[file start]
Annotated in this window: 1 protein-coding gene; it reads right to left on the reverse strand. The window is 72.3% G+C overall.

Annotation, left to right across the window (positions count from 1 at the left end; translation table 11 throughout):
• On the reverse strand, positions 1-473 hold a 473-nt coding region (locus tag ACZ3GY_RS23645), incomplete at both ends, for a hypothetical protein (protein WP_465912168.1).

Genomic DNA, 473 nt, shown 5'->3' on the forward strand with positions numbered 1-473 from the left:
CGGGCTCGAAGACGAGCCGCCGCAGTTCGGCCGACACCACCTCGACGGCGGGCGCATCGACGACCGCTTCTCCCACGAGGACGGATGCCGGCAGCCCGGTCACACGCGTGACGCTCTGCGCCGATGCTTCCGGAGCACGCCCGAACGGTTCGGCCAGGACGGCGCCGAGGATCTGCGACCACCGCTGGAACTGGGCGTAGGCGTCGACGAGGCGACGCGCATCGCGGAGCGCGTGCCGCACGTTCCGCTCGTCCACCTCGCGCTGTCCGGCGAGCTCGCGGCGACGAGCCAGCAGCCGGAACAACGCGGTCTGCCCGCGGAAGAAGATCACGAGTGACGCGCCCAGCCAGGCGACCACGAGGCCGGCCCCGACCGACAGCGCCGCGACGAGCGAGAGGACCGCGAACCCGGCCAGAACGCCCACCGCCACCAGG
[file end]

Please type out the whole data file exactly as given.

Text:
Annotated in this window: 1 protein-coding gene; it reads right to left on the reverse strand. The window is 72.3% G+C overall.

Annotation, left to right across the window (positions count from 1 at the left end; translation table 11 throughout):
• On the reverse strand, positions 1-473 hold a 473-nt coding region (locus tag ACZ3GY_RS23645), incomplete at both ends, for a hypothetical protein (protein WP_465912168.1).

Genomic DNA, 473 nt, shown 5'->3' on the forward strand with positions numbered 1-473 from the left:
CGGGCTCGAAGACGAGCCGCCGCAGTTCGGCCGACACCACCTCGACGGCGGGCGCATCGACGACCGCTTCTCCCACGAGGACGGATGCCGGCAGCCCGGTCACACGCGTGACGCTCTGCGCCGATGCTTCCGGAGCACGCCCGAACGGTTCGGCCAGGACGGCGCCGAGGATCTGCGACCACCGCTGGAACTGGGCGTAGGCGTCGACGAGGCGACGCGCATCGCGGAGCGCGTGCCGCACGTTCCGCTCGTCCACCTCGCGCTGTCCGGCGAGCTCGCGGCGACGAGCCAGCAGCCGGAACAACGCGGTCTGCCCGCGGAAGAAGATCACGAGTGACGCGCCCAGCCAGGCGACCACGAGGCCGGCCCCGACCGACAGCGCCGCGACGAGCGAGAGGACCGCGAACCCGGCCAGAACGCCCACCGCCACCAGG